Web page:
By Leonard Gildarie
There were two things that came to my attention last week that Guyana should be aware of – the Brazil fires and comparative pay for local oil workers.
The Brazil fires have triggered a worldwide response, where countries have insisted on help to put them out. The consequences of doing nothing are frightening.
The rainforests are the lungs of the world. Scientists have provided evidence that less forest means more harsh weather, including melting of the icecaps in the Arctic and stronger hurricanes and drought. Mother Nature will become a deadly monster.
Brazil’s Amazon accounts for more than half of the world’s rainforest, with fires surging to a shocking 83 percent increase this year. Those forests have been seen as a major weapon to fight climate change. Brazil, like Guyana, has been receiving cash from developed countries to protect those forests.
The Brazilian government, led by far-right President Jair Bolsonaro is under pressure to do something. He has in the last few hours announced that his army has been mobilised to help put out the fires which have destroyed homes of indigenous people and killed thousands of animals which call the forests home.
Conservation workers cried and the photos of the firefighters and dead animals told a heartbreaking story.
The long term impact would be devastating for not only Brazil but the rest of the world.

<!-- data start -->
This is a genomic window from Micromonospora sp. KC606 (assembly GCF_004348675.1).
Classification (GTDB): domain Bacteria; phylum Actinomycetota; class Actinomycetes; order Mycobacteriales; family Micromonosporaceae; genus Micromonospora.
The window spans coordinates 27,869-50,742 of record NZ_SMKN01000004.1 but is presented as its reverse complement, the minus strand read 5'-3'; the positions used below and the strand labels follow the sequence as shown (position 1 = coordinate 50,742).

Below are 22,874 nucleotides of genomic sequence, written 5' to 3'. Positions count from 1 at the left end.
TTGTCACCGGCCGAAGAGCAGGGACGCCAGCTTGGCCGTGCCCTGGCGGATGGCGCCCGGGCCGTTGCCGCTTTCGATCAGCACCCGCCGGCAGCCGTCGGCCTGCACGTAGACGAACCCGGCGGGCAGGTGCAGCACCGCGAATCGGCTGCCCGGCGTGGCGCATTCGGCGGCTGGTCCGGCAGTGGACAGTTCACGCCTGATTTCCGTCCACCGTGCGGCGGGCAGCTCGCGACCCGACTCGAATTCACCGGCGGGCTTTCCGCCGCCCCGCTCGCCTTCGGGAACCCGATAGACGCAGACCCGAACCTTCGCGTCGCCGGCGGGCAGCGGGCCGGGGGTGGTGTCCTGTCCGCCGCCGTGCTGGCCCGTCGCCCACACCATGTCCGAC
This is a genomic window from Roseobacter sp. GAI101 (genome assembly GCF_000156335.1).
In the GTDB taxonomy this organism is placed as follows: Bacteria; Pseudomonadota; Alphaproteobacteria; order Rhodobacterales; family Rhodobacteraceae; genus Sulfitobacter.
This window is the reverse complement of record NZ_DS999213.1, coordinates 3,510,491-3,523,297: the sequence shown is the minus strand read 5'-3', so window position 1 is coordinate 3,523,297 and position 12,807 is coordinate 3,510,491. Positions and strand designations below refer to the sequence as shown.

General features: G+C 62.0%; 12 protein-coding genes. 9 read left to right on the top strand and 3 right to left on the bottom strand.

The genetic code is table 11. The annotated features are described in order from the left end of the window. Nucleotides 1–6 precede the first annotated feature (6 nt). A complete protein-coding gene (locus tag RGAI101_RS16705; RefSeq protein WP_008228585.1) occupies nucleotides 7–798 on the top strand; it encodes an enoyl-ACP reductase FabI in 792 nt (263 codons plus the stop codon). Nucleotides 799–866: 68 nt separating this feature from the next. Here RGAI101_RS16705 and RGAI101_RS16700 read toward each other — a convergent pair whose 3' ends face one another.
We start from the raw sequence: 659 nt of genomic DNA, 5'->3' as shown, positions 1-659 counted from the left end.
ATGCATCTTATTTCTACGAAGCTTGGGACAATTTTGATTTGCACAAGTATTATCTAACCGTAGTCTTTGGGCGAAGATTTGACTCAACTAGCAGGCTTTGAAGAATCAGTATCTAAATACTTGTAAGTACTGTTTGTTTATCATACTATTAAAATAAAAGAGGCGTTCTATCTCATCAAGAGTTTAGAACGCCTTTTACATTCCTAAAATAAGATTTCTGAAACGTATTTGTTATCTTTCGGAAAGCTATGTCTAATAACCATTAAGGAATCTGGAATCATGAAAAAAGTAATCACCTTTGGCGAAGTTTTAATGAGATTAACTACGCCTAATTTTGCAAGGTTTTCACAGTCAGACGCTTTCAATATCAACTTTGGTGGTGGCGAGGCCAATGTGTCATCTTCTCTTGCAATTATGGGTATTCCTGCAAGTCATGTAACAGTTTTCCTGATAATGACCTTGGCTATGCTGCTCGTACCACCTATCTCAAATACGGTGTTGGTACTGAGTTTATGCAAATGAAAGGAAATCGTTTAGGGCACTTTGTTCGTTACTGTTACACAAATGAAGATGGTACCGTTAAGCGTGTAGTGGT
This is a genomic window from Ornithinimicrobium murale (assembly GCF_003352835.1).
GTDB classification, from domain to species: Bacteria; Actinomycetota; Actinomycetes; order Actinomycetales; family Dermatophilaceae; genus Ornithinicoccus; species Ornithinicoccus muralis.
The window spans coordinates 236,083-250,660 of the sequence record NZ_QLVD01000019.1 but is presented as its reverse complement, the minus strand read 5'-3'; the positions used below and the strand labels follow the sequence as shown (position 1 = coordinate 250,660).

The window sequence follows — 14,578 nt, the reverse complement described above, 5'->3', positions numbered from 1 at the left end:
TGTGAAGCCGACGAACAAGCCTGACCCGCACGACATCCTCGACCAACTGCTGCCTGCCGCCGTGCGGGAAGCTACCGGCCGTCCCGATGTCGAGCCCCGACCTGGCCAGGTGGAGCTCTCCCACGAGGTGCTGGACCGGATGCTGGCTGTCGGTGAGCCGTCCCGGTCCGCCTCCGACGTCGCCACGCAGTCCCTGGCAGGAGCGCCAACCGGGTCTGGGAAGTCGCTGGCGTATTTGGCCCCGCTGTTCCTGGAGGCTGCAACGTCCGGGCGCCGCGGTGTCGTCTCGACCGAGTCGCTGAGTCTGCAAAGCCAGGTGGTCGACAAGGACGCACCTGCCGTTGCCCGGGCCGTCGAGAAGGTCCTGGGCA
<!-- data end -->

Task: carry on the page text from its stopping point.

The President blamed the dry conditions and illegal logging, and appealed for a rejection of sanctions as threatened by a number of countries.
Reportedly, his plans for increased agriculture have raised fears of more deforestation.
The house was on fire, was how French President Emmanuel Macron described the situation, with European leaders threatening to scrap a trade deal.
Al Jazeera reported that the Brazilian space agency, INPE, has registered 72,843 fires this year, the highest number since records began in 2013. More than 9,500 have been spotted by satellites over the past week.
Although fires are a regular and natural occurrence during the dry season at this time of year, environmentalists blamed the jump on farmers clearing land for pasture.
Bolsonaro has repeatedly said he believed Brazil should open up the Amazon to business interests, allowing mining, agricultural and logging companies to exploit its natural resources.
Some foreign donors – including the biggest, Norway – have slashed their contributions to the Amazon Fund, designed to curb deforestation in the region, in protest to changes introduced by Brazil that blocked its operations.
The Brazil situation has to attract our attention.
Natural Resources Minister, Raphael Trotman, said that the current situation has Government’s attention, but there is no threat to Guyana with the fires.
Under a 2009 groundbreaking deal, Norway agreed to pay up to US$250M to conserve its forest, limiting greenhouse gas emissions from deforestation and forest degradation.
Using a number of indicators which it failed to meet initially, Guyana received far less than the US$250M.